Snapshots from Green Victoria (tedwords) wrote,
Snapshots from Green Victoria
tedwords

Personal emails that probably should remain just that.

About this time last year I made the decision that I would no longer be directing Eldredge Players productions. Tony, my music director, made the decision to jump in December, when they offered to pay him half of his usual salary and only give him eight musicians. Their production this year was Oliver, and the show just completed its run. I wanted to post this...mostly for myself...as a remembrance that I am glad I made the decision I did to move on. Associating myself with this show would have been embarrassing.

Ted,

What was your opinion if Oliver in detail? There's no doubt in my mind that you would have done a better job than the director they had. I wanted it to go well because I love Judee and everyone else! I must say they were honest with me by saying first that they were having a lot of fun! I must Agree to that!

Tony

:::

Mr. T,

I just thought it was awful. It was no better than a middle school production, which I guess makes sense since it was produced by middle school teachers and featured middle school kids, i couldn't understand most of what was said and I was in the third row...but I am not sure that's a flaw, frankly. The whole thing was just so amateurish. Among my favorite things:

The set. Pete is not usually the best set designer but this time he outdid himself in awfulness. Keep in mind, Oliver is set in London during start of the Industrial revolution. It was written as a serial decrying child labor. So why in the name of all that is holy is London represented as three small houses that kind of look like the same three lousy houses Pete tried to build me for Guys and Dolls. No tenements? One of them had the words "ye olde book store" on it? What is this, the dark ages and Oliver is working for the apothecary? By the way, the word olde didn't exist until the 20th century...it is modern word attempting to approximate an Old English word. Oliver was not set in Old English times.

The costumes. Again, this is England at the start of the Industrial revolution. So why did the outfits look like this was set in Colonial America? Is this a production of 1776? And don't even get me started on the velcro shoes or the fact that I had to watch Oliver in moccasins during the entire show. I mean, couldn't the lead character at least wear something that wasn't so glaringly out of place?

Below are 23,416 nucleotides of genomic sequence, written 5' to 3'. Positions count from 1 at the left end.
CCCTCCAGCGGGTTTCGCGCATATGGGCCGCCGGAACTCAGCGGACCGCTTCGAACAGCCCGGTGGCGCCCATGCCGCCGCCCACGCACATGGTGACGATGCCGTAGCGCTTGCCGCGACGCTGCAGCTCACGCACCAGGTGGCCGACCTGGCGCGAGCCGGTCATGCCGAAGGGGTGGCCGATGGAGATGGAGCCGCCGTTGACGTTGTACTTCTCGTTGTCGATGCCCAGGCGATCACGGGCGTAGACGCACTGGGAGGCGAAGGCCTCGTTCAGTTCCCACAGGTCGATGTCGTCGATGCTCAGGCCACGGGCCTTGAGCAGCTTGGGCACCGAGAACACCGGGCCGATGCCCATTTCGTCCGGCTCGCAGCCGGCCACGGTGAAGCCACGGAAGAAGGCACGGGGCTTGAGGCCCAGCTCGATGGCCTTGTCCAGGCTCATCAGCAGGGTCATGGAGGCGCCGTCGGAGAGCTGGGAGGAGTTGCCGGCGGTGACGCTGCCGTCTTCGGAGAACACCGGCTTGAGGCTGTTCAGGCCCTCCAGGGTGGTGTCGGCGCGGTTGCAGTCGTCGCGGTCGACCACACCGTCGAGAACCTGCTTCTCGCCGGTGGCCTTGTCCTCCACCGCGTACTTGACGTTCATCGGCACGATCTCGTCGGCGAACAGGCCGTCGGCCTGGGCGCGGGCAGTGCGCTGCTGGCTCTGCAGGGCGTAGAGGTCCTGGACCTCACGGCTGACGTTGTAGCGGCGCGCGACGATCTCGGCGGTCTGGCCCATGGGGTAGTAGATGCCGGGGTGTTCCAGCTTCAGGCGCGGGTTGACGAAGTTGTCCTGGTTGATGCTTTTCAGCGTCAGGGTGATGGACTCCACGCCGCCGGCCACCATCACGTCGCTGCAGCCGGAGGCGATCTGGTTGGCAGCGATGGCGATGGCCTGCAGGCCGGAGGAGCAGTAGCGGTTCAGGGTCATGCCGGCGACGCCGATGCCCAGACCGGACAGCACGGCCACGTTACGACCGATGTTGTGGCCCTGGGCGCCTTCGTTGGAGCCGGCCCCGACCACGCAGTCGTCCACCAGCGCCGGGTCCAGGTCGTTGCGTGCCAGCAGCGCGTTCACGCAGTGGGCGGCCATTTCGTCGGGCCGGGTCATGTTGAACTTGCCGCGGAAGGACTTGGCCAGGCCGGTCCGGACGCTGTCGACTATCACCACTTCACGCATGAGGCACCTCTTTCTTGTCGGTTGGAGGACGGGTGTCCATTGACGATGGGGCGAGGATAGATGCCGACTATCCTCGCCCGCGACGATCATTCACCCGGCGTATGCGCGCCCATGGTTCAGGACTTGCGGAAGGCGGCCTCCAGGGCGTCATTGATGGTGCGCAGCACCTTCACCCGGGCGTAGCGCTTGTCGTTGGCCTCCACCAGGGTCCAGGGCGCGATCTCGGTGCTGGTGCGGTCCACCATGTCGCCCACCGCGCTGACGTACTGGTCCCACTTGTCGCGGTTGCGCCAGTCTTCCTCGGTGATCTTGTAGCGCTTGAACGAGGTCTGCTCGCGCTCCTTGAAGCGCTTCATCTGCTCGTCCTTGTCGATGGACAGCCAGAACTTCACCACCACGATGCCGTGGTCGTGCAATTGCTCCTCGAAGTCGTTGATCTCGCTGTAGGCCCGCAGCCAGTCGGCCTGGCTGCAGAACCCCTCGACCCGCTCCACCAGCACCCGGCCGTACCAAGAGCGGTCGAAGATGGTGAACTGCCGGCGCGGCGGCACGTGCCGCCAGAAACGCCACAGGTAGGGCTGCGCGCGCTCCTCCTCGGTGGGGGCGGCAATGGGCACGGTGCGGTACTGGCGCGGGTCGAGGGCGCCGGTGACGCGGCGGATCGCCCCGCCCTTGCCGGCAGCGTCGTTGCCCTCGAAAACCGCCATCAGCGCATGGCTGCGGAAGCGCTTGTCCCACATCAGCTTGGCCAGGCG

The music: First off, I am sure that Oliver and the Artful Dodger are really cute kids. But, their voices are thin and soft and the songs in Oliver were written for music hall England in the late fifties. This is supposed to be stuff you can sing along with! Grab it by the balls and get everyone's toes tapping! Honestly, I couldn't hear half of it (even with the mere skeleton of a band) and everything I heard was so tentative it was just joyless. Oom Pa Pa came closest, but really, English music hall is not that easy a feel to simulate.

The accents: why does Esme insist on having the group do shows involving English accents? This is a major hindrance to audibility. Only Heather is a natural, but that's because she's actually British! The rest vary in stages of awfulness. Even Esme started out with one and by As Long As He Needs Me was singing with an American accent.

The set crew: We spent one scene watching one of the set dads standing right outside of the door in plain sight, in modern dress, while a scene went on. At one point, Pete left through the door and the two actually bumped into each other. Then they had a conversation! It was beyond amateur.

The direction: I mean, was there any? I don't understand this show at all. Why does Nancy stay with Bill Sykes? There has to be some reason. Not in this show. There was no chemistry between Esme and Brendan, they were both in their own little worlds. He was intent on playing Snidely Whiplash and she was busy posing and getting ready to belt out her next big number (ps: next show she picks for the group, she needs to make sure her lead role doesn't have many big blasting high notes...her ending to "As long as he needs me" was really thin and strained.) Shouldn't there be something...anything? That we see that links her to him and we say, oh, I see why she fancies him. Nope! Just a slap and I am belting out my big number! And the set changes while she sang were really distracting. And a bigger slap in the face than what Bill gave her.

But that's just the beginning. Why was John D. given a big role, when he's so wooden? Who was Joanne supposed to be playing? No idea. Why did Heather and Anne get placed front and center in group numbers when we had just seen them in solo parts? Why were the villagers of London standing in the water in front of the London bridge at the end of the play? Wouldn't they be drowning? For that matter, why were the same sixteen people hanging around London Bridge at midnight in the first place? Had they been having a pint at Ye Olde Drinking Place and were dying to croak out yet another group number?

None of this made sense or had any scrap of thought put into it. It was just, "get this shit up."

This is not even close to the level of professionalism we had been striving for. This was worse than their musical revues...worse by far because I paid 50 bucks to see it! This was embarrassing and makes me wonder why I spent nine years with his group. It is a distinct drop in quality from Drowsy, thats for sure.

But other than that, Mrs Lincoln, how did you like the play?

Tags: theater
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